• “Segmentation fault”.

    1. Check you GCC version and use GCC 5.4. This usually caused by the incompatibility between PyTorch and the environment (e.g., GCC < 4.9 for PyTorch). We also recommend the users to avoid using GCC 5.5 because many feedbacks report that GCC 5.5 will cause “segmentation fault” and simply changing it to GCC 5.4 could solve the problem.

    2. Check whether PyTorch is correctly installed and could use CUDA op, e.g. type the following command in your terminal.

      python -c 'import torch; print(torch.cuda.is_available())'

      And see whether they could correctly output results.

    3. If Pytorch is correctly installed, check whether MMCV is correctly installed.

      python -c 'import mmcv; import mmcv.ops'

      If MMCV is correctly installed, then there will be no issue of the above two commands.

    4. If MMCV and Pytorch is correctly installed, you man use ipdb, pdb to set breakpoints or directly add ‘print’ in mmdetection code and see which part leads the segmentation fault.


  • “Loss goes Nan”

    1. Check if the dataset annotations are valid: zero-size bounding boxes will cause the regression loss to be Nan due to the commonly used transformation for box regression. Some small size (width or height are smaller than 1) boxes will also cause this problem after data augmentation (e.g., instaboost). So check the data and try to filter out those zero-size boxes and skip some risky augmentations on the small-size boxes when you face the problem.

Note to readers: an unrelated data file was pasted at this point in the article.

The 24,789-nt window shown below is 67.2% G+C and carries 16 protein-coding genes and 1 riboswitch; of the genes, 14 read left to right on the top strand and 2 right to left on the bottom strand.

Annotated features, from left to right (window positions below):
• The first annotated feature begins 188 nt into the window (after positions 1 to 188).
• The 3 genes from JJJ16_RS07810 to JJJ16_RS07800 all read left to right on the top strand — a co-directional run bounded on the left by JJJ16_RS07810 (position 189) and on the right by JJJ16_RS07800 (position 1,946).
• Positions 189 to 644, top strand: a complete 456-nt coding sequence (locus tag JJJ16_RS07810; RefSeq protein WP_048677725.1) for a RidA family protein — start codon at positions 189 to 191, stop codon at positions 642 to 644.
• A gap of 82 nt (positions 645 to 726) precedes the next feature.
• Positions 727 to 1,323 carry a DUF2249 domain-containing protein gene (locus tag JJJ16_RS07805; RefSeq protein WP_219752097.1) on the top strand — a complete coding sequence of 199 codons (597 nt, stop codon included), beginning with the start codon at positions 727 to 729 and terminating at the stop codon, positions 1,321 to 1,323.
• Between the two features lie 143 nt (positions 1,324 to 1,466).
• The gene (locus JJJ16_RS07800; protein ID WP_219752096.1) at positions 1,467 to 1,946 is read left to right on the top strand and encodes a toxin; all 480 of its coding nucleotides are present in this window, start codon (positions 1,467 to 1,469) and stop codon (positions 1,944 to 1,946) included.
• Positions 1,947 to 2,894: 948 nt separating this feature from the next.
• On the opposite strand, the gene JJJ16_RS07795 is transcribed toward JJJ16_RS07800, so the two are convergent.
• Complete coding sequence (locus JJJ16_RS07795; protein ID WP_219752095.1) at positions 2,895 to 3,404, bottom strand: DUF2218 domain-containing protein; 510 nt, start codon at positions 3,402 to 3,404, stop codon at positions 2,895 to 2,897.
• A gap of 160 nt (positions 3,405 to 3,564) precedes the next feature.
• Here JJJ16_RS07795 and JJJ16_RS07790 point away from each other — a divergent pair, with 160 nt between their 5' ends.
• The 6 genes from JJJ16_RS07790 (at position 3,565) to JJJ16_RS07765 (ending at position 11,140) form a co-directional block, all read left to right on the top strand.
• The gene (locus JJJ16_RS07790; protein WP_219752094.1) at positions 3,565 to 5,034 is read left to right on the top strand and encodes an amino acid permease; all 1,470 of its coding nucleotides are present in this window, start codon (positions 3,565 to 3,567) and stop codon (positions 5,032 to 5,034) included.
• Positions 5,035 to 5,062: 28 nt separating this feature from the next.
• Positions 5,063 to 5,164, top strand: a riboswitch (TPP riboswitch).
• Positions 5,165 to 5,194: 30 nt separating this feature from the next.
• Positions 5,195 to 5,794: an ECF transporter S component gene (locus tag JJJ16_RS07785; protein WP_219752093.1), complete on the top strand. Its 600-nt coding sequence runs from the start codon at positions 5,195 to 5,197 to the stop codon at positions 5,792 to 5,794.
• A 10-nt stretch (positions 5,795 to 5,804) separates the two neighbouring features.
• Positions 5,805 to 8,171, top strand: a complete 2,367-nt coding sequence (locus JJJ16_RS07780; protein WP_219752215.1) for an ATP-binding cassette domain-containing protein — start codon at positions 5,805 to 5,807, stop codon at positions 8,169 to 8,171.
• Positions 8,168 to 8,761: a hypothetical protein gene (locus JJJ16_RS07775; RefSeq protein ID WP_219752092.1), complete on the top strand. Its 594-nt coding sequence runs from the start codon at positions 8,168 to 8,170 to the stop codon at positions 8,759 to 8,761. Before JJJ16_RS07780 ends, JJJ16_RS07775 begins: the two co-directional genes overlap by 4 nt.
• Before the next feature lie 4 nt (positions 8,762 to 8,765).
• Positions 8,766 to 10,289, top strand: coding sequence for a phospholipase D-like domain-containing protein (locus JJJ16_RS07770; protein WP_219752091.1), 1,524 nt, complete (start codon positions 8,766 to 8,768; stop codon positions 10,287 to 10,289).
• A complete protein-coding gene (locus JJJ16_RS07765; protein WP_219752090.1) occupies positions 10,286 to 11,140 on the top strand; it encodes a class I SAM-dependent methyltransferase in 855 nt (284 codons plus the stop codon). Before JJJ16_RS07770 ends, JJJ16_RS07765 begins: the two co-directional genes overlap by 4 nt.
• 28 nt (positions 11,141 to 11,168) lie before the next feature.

2. Reduce the learning rate: the learning rate might be too large due to some reasons, e.g., change of batch size. You can rescale them to the value that could stably train the model.

    3. Extend the warmup iterations: some models are sensitive to the learning rate at the start of the training. You can extend the warmup iterations, e.g., change the warmup_iters from 500 to 1000 or 2000.

    4. Add gradient clipping: some models requires gradient clipping to stabilize the training process. The default of grad_clip is None, you can add gradient clippint to avoid gradients that are too large, i.e., set optimizer_config=dict(_delete_=True, grad_clip=dict(max_norm=35, norm_type=2)) in your config file. If your config does not inherits from any basic config that contains optimizer_config=dict(grad_clip=None), you can simply add optimizer_config=dict(grad_clip=dict(max_norm=35, norm_type=2)).

  • ’GPU out of memory”

    1. There are some scenarios when there are large amounts of ground truth boxes, which may cause OOM during target assignment. You can set gpu_assign_thr=N in the config of assigner thus the assigner will calculate box overlaps through CPU when there are more than N GT boxes.

    2. Set with_cp=True in the backbone. This uses the sublinear strategy in PyTorch to reduce GPU memory cost in the backbone.

    3. Try mixed precision training using following the examples in config/fp16. The loss_scale might need further tuning for different models.

  • “RuntimeError: Expected to have finished reduction in the prior iteration before starting a new one”

    1. This error indicates that your module has parameters that were not used in producing loss. This phenomenon may be caused by running different branches in your code in DDP mode.

    2. You can set find_unused_parameters = True in the config to solve the above problems or find those unused parameters manually.


  • COCO Dataset, AP or AR = -1

    1. According to the definition of COCO dataset, the small and medium areas in an image are less than 1024 (32*32), 9216 (96*96), respectively.

    2. If the corresponding area has no object, the result of AP and AR will set to -1.